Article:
The Italian fashion industry will gather Oct. 27-28, at the Giorgio Cini Foundation (Isola di San Giorgio) in Venice, for a two-day event dedicated to the highly topical and urgent issue of ecological transition and sustainable development, through an articulated program of debates, trend analysis, data, market behavior and best practices.
"We strongly wanted to bring this international forum on sustainability in the fashion supply chain to Venice," said Vincenzo Marinese, president of Confindustria Venezia. A sector, the latter, that in the Polytechnic of the Riviera del Brenta finds its hub of training, research and innovation in the sign of sustainability of products and processes. Our desire is to make Venice Sustainable Fashion Forum an annual event, a point of reference for worldwide scientific debate in the field of fashion, footwear, luxury and high-end tourism."
The day on October 27, titled "Just Fashion Transition," will be organized by Confindustria Venezia Area Metropolitana di Venezia e Rovigo and The European House – Ambrosetti, under the patronage of Assocalzaturifici, and will focus on the environmental and social impacts of the fashion system, giving voice to the actors who pressure the system and to representatives of the supply chain, providing for the first time the results of a sustainability assessment conducted on companies in the Italian fashion supply chains. The day will conclude with the presentation of proposals to be addressed to Italian and international institutions aimed at fostering a just transition.
The day on October 28, on the other hand, titled "The Values of Fashion," will be organized by Camera Nazionale della Moda Italiana and Sistema Moda Italia (SMI), and will focus on the most topical issues related to the sustainability of fashion and the responsibilities of the supply chain actors. Fashion companies and those in the supply chain will meet to chart the state of the art of the sector on sustainability issues, defining new challenges and tools to address them.
Sergio Tamborini, President of Sistema Moda Italia, said in this regard, "Today we are in Venice as Sistema Moda Italia to reaffirm together with the industry, brands and institutions the need to take a common path to protect sustainability and to empower the textile supply chain, highlighting its excellence and talents."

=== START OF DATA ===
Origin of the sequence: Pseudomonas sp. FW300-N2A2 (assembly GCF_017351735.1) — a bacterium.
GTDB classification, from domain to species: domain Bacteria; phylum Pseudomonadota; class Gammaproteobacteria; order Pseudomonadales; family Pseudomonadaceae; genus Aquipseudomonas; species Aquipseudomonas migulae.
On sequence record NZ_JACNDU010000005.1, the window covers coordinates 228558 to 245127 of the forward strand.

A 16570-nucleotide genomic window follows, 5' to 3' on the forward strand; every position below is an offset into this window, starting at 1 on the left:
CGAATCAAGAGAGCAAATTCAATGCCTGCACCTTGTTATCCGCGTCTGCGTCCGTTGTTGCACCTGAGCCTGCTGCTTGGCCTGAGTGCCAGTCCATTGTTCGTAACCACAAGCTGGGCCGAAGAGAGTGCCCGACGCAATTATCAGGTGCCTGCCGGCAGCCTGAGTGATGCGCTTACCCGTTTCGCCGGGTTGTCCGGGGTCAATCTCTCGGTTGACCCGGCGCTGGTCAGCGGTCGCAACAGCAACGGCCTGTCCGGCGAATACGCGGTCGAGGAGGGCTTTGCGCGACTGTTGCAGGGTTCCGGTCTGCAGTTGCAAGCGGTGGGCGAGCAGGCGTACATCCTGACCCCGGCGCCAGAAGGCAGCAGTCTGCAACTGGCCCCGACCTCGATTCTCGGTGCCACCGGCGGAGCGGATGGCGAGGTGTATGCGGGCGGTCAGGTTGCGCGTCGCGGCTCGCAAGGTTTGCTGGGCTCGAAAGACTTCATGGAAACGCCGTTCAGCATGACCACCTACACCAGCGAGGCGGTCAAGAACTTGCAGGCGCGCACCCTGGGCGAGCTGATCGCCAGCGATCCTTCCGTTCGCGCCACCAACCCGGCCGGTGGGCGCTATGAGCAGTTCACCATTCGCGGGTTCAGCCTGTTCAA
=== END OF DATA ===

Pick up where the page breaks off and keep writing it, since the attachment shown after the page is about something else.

Carlo Capasa, President of the National Chamber of Italian Fashion said, "The Venice Sustainable Fashion Forum wants to be an opportunity to bring together all system operators, analyze the current state of our Industry, bring examples of virtuous realities and define together the challenges ahead and the goals we want to achieve."
The main goal of the Forum, at which institutions, brands, supply chain professionals, industry and business representatives, and NGOs are invited to participate, is to create the conditions for an acceleration of a sustainable transition path in a sector that suffers from a lack of data and standardized measurement tools.
In fact, according to surveys conducted by The European House- Ambrosetti, estimates of carbon emissions from the fashion industry show a variance of up to 310 percent across the different sources surveyed; similarly, estimates of annual freshwater withdrawals by companies show variations of up to 172 percent and up to 429 percent from data on water use for jeans production.
However, against this backdrop of inconsistency in the data, there emerges a requirement for about 1,000 European companies in the fashion and luxury sectors to make their quantitative sustainability performance public annually starting in fiscal year 2023 or, at the latest, 2024, according to the standards introduced by the new European directives. Italy, in particular, is first in Europe in terms of the number of companies affected by this deadline, nearly 300, followed by France with more than 130 and Germany with 110. Europe, on the other hand, has set itself the ambitious goal of becoming the first carbon-neutral continent by 2050 and has set up a roadmap of measures with intermediate targets for 2030.
"What makes this 'transition to sustainability' very complex," pointed out Flavio Sciuccati, Senior Partner The European House Ambrosetti, "are some peculiar factors that characterize the fashion industry, such as the strong segmentation, which has in the Luxury segment its highest expression, but is instead characterized in terms of consumption and volumes also by many players in the lower segments of 'mass market' and 'fast fashion; the shortness of the product life cycle; the dastardly "globalization," the obsessive search for "low cost" and the delocalization of transformation processes to the advantage of factories in China and Southeast Asia."
In this regard, Ambrosetti, in its capacity as the "Think Tank" of the sector and of the "Just Fashion Transition" theme, is conducting a strategic study on the state of all the main industrial supply chains in the sector with the aim of measuring, highlighting and encouraging each and every company to take the path to Sustainability. The study will be presented at the opening of the Forum proceedings on October 27.